21 December 2009

More Material on Christmas Customs


I’ve come upon a few new things worth reading on the subject of preparing for and celebrating Christmas—still two and a half weeks away for most Orthodox but coming up in just a few days for most of the Anglophone world. Well, at least two of the things I found are new, the other is only new to me. To take them in chronological order of their subject matter, I will begin with a nice little piece by Fr Oliver Herbel entitled ‘Fasting for the Nativity of Christ in America’ (here). By all means, read the whole thing, but here are some of the lines that stood out most for me:

In the midst of the ever changing, perhaps ever secularizing, trajectory of Christmas in America, the Nativity Fast stands as an opportunity to solidify our calling as Orthodox in America. I’m not saying the discipline of fasting before Christmas has not changed during the course of Church history. It has. What I am saying is that keeping the fast anchors our Orthodox praxis in contemporary America.

Fasting reminds us poignantly that we are not of this world. . . . No longer are there really twelve days of Christmas, which would start on Christmas day. Instead, we have about thirty days of food, shopping, and advertisements. . . . My point is that during a time in which we should be preparing for the Nativity of Christ, we are all too often being lazy, gluttonous, or simply disregarding the ‘true meaning’ of the season—that the Crucified and Risen One has entered into the fallen history of our world.

So, what should we do and how can the Nativity Fast anchor us during this time? First, we must find the meaning of Christmas not in touchy feely television specials or the commercialized trimmings but in the Gospel itself—the birth of our Savior, Emmanuel. This will enable us to fast from the misdirected forces around us and within us. . . . [W]e must fast from what distracts us and keep only the things that can help lead us to Christ and the celebration of his Nativity. Avoid the things that distract from the Gospel and perpetuate commericialization.

More than that, when we fast, let us keep the culinary fast as well, but go one step farther: keeping ourselves to cheap foods. Eating food that was cheap and common was at the heart of the fasting of the Desert Fathers. Yet, today, we can spend a fair amount of money on shrimp and organic produce. Let us discipline our bodies, for that same discipline will carry over into other spheres of our lives. Let us repent for the sins we have committed. Let us remind ourselves that all is from God, and not ourselves. Let us spend less on ourselves, to have more for others. Let us be thankful.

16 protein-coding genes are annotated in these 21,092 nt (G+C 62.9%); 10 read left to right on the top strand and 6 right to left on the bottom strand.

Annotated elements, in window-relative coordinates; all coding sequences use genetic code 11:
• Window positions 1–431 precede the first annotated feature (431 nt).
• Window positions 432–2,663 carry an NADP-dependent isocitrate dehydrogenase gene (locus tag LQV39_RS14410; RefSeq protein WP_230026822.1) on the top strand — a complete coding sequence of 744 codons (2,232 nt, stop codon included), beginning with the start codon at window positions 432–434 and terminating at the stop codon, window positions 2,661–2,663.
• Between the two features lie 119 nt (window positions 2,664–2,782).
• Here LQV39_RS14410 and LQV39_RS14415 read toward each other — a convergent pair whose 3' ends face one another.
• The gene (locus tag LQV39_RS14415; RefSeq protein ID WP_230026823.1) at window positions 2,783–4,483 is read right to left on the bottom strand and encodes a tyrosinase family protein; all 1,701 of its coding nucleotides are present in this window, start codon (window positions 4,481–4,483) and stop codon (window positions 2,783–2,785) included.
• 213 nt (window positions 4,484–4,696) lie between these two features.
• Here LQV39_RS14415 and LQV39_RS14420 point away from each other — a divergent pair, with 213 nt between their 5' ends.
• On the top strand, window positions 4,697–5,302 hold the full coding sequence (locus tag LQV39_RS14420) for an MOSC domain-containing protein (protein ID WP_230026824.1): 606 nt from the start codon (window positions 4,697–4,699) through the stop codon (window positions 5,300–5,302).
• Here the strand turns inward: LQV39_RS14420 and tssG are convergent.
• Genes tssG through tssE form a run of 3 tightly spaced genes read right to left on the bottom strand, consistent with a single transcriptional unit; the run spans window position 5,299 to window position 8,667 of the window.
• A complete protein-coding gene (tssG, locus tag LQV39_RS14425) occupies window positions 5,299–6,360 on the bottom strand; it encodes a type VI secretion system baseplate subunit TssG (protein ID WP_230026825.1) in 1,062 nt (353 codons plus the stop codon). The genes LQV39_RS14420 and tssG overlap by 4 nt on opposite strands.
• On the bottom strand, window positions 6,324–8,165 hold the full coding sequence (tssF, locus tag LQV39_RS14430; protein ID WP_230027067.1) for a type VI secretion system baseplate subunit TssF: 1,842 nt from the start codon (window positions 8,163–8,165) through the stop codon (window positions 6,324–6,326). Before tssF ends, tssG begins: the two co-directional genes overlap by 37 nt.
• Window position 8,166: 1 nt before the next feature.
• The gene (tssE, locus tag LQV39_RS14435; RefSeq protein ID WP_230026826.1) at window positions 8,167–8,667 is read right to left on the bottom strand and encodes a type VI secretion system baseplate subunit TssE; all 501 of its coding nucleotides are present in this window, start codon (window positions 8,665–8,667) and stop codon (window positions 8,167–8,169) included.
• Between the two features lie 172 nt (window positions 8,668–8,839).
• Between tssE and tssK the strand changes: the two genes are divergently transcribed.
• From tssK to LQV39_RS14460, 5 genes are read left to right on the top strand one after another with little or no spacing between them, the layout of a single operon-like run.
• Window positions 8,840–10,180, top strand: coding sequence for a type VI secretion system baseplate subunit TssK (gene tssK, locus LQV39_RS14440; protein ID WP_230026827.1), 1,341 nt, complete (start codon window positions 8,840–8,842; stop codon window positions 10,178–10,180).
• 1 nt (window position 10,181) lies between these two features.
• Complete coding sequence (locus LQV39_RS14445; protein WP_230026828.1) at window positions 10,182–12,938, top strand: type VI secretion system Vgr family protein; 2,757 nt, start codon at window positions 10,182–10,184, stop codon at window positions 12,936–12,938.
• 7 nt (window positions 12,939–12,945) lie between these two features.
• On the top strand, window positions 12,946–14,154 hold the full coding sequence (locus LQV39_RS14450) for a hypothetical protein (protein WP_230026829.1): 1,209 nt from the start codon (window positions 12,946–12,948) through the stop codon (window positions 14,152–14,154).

My second piece is a very short essay by C.S. Lewis that I hadn’t read until today (we discussed it at the C.S. Lewis & Inklings Society meeting tonight): ‘What Christmas Means to Me’, from God in the Dock. In this essay, Lewis sharply distinguishes between three aspects of Christmas, to the point of calling them different things going by the same name: 1) the ‘religious festival’, important for Christians, but which ‘can be of no interest to anyone else’, 2) the ‘popular holiday, an occasion for merry-making and hospitality’, and 3) ‘the commercial racket’ (a distinction that seems to me to gel nicely with some observations by Owen White here). Concerning this last thing sometimes called ‘Christmas’, Lewis points out:

The interchange of presents was a very small ingredient in the older English festivity. Mr Pickwick took a cod with him to Dingley Dell; the reformed Scrooge ordered a turkey for his clerk; lovers sent love gifts; toys and fruit were given to children. But the idea that not only all friends but even all acquaintances should give one another presents, or at least send one another cards, is quite modern and has been forced upon us by the shopkeepers. Neither of these circumstances is in itself a reason for condemning it. I condemn it on the following grounds.